In the course of our assiduous research into strange and ineffective anti-drug PSAs (public service announcements), we got somewhat immersed in the whole 1970s PSA world.
It's a world in which you want to tread lightly.
The PSAs can be creepy, ill-lit, grainy things that dare you to watch them, or they can be urging behavior no human being would ever consider.
But somewhere, someone thought they would be effective, or needed to be done for the good of society. Here are eight:
Even 40 years ago, people were wailing about kids getting fat. So they put together this ad --aimed at kids
-- urging them to tell Mom to give them a hug instead of cookie or cake when sympathy or praise is called for. That's ridiculous enough on its face, but then there's the whole creepy psychological subtext of kids lecturing parents on how to express love.
In the course of trying to get us to care about some hick Iowans, the makers of this PSA illustrate these Iowans a) forcing their kid to walk home because they couldn't catch a fish, and b) wearing the most hideous set of sideburns since the Civil War.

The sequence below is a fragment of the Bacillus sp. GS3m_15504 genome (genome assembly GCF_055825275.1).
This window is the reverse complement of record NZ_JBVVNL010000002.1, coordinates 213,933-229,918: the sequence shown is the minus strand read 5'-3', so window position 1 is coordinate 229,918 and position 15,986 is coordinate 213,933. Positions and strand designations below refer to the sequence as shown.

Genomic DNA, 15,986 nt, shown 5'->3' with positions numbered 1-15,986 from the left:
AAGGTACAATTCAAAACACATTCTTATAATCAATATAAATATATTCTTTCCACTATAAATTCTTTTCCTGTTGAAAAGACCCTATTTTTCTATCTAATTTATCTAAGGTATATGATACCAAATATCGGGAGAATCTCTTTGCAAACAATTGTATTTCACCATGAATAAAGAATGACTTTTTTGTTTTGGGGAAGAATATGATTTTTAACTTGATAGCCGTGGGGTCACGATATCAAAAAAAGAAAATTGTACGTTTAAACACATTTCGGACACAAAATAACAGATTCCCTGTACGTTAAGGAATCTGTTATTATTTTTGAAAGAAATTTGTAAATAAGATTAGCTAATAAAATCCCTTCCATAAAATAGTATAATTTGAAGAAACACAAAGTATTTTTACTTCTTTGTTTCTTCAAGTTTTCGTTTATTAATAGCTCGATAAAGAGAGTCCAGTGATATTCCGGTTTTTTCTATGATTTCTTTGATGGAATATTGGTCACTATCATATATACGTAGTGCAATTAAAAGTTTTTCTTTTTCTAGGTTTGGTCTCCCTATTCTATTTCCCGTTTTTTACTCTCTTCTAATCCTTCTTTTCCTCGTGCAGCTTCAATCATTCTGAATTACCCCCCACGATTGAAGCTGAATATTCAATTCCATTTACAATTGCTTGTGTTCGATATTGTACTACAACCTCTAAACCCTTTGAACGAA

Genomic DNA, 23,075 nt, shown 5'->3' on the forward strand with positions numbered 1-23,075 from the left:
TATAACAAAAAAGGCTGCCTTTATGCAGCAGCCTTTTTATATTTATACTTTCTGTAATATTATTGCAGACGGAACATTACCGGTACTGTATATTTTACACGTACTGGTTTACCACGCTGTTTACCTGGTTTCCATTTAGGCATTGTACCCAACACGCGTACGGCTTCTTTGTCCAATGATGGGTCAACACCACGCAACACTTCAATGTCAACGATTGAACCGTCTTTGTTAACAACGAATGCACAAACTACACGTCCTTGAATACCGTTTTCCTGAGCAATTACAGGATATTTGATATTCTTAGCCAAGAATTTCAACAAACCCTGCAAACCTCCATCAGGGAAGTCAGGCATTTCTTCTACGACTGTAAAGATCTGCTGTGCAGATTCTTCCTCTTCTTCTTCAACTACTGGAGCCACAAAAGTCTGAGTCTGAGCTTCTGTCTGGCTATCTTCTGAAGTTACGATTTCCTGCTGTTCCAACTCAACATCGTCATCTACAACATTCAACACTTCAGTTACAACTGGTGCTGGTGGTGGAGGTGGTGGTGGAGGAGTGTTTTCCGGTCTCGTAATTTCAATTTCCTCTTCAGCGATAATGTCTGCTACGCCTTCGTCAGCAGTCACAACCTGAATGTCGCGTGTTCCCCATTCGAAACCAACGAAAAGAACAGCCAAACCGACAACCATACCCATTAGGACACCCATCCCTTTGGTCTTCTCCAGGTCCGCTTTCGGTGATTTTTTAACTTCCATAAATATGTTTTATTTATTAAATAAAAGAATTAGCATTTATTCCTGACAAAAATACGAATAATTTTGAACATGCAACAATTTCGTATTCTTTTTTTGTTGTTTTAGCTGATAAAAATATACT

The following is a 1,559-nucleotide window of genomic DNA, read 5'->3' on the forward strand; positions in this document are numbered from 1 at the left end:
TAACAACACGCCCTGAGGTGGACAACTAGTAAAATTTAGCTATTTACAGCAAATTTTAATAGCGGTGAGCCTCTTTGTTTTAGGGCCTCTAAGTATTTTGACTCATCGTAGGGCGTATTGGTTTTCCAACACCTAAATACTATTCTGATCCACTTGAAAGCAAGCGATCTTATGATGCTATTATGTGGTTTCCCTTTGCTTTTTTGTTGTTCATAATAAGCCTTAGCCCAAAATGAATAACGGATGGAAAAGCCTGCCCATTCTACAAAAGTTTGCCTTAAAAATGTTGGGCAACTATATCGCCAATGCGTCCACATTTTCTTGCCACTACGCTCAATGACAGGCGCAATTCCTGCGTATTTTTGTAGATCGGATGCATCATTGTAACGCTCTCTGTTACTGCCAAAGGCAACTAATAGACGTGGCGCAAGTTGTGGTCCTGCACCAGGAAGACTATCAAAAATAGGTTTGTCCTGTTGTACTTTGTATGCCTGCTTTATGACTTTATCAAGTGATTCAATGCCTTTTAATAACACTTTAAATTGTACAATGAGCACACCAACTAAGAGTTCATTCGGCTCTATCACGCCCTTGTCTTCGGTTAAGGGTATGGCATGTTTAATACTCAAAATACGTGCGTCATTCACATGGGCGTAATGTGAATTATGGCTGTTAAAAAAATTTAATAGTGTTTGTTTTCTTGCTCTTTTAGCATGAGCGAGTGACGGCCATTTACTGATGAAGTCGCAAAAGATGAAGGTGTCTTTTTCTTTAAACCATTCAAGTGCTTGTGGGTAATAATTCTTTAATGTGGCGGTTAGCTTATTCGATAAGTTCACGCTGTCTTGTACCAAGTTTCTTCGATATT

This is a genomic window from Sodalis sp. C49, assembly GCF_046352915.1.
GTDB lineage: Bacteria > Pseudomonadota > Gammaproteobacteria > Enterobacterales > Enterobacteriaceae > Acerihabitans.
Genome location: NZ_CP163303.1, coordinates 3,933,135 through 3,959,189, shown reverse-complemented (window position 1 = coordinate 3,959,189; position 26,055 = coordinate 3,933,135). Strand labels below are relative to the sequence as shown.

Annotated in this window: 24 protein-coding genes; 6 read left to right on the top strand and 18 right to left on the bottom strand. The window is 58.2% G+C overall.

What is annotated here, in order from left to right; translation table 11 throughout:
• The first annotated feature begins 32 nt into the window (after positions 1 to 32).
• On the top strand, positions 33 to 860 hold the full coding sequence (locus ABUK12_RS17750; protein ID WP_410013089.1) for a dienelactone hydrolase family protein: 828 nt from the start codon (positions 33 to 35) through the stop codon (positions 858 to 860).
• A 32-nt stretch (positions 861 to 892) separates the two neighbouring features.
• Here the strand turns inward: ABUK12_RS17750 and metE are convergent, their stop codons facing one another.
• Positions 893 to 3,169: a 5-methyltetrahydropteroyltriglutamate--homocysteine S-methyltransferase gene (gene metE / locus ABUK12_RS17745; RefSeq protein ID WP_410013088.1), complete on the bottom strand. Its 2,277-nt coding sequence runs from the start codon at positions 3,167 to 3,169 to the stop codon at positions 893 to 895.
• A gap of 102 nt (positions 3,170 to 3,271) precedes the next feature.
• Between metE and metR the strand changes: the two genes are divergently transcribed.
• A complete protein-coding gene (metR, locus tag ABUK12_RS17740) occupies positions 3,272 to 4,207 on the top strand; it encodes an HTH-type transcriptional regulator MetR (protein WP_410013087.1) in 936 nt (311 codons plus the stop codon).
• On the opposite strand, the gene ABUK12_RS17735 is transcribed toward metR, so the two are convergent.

Drive 75 mph and screw 'em.
Obviously, the ketchup and sour cream industries were outgunned here. We don't recall any similar campaigns against high-fructose corn syrup.
This PSA makes more sense if you're totally high, which most kids were back then, we guess.
We're not sure if this is a PSA or a low-budget zombie movie. But get those headlights adjusted twice a year, just in case.
The danger of bon-bons. Somehow this all involves playing baseball, but your guess is as good as ours as to how.
At least this one includes the classic PSA/instructional film soundtrack of bland, peppy strings. And kids, just think what it was like driving 55 mph in the empty stretches of West Texas.
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This is one PSA that definitely worked, seeing how we have solved our dependence on foreign oil thanks to its wake-up message. Well done!